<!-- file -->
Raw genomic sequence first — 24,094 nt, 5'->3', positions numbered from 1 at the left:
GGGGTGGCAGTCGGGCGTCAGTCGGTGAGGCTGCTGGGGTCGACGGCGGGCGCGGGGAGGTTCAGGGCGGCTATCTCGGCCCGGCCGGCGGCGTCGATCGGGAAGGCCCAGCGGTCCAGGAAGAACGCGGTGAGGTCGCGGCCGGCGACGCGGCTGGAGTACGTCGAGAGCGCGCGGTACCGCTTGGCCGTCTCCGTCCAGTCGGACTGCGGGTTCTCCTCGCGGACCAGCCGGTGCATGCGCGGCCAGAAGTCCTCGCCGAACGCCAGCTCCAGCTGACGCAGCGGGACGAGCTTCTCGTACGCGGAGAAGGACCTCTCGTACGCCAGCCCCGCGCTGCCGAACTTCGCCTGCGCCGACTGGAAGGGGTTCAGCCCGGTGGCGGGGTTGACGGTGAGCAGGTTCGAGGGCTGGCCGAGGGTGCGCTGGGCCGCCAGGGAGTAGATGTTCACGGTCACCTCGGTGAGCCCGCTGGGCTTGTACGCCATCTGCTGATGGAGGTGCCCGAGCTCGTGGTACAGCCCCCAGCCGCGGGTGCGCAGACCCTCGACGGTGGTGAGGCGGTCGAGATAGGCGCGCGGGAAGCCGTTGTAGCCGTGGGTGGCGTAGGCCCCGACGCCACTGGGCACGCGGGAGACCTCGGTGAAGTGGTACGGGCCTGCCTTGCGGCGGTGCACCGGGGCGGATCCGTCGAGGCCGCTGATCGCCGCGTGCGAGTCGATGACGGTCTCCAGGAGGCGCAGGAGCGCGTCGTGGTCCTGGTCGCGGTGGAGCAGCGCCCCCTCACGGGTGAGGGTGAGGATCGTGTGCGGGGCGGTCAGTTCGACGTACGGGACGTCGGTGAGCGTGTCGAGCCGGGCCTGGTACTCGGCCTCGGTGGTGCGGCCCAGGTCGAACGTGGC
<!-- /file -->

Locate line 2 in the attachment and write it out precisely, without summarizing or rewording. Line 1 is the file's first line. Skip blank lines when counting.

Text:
GGGGTGGCAGTCGGGCGTCAGTCGGTGAGGCTGCTGGGGTCGACGGCGGGCGCGGGGAGGTTCAGGGCGGCTATCTCGGCCCGGCCGGCGGCGTCGATCGGGAAGGCCCAGCGGTCCAGGAAGAACGCGGTGAGGTCGCGGCCGGCGACGCGGCTGGAGTACGTCGAGAGCGCGCGGTACCGCTTGGCCGTCTCCGTCCAGTCGGACTGCGGGTTCTCCTCGCGGACCAGCCGGTGCATGCGCGGCCAGAAGTCCTCGCCGAACGCCAGCTCCAGCTGACGCAGCGGGACGAGCTTCTCGTACGCGGAGAAGGACCTCTCGTACGCCAGCCCCGCGCTGCCGAACTTCGCCTGCGCCGACTGGAAGGGGTTCAGCCCGGTGGCGGGGTTGACGGTGAGCAGGTTCGAGGGCTGGCCGAGGGTGCGCTGGGCCGCCAGGGAGTAGATGTTCACGGTCACCTCGGTGAGCCCGCTGGGCTTGTACGCCATCTGCTGATGGAGGTGCCCGAGCTCGTGGTACAGCCCCCAGCCGCGGGTGCGCAGACCCTCGACGGTGGTGAGGCGGTCGAGATAGGCGCGCGGGAAGCCGTTGTAGCCGTGGGTGGCGTAGGCCCCGACGCCACTGGGCACGCGGGAGACCTCGGTGAAGTGGTACGGGCCTGCCTTGCGGCGGTGCACCGGGGCGGATCCGTCGAGGCCGCTGATCGCCGCGTGCGAGTCGATGACGGTCTCCAGGAGGCGCAGGAGCGCGTCGTGGTCCTGGTCGCGGTGGAGCAGCGCCCCCTCACGGGTGAGGGTGAGGATCGTGTGCGGGGCGGTCAGTTCGACGTACGGGACGTCGGTGAGCGTGTCGAGCCGGGCCTGGTACTCGGCCTCGGTGGTGCGGCCCAGGTCGAACGTGGC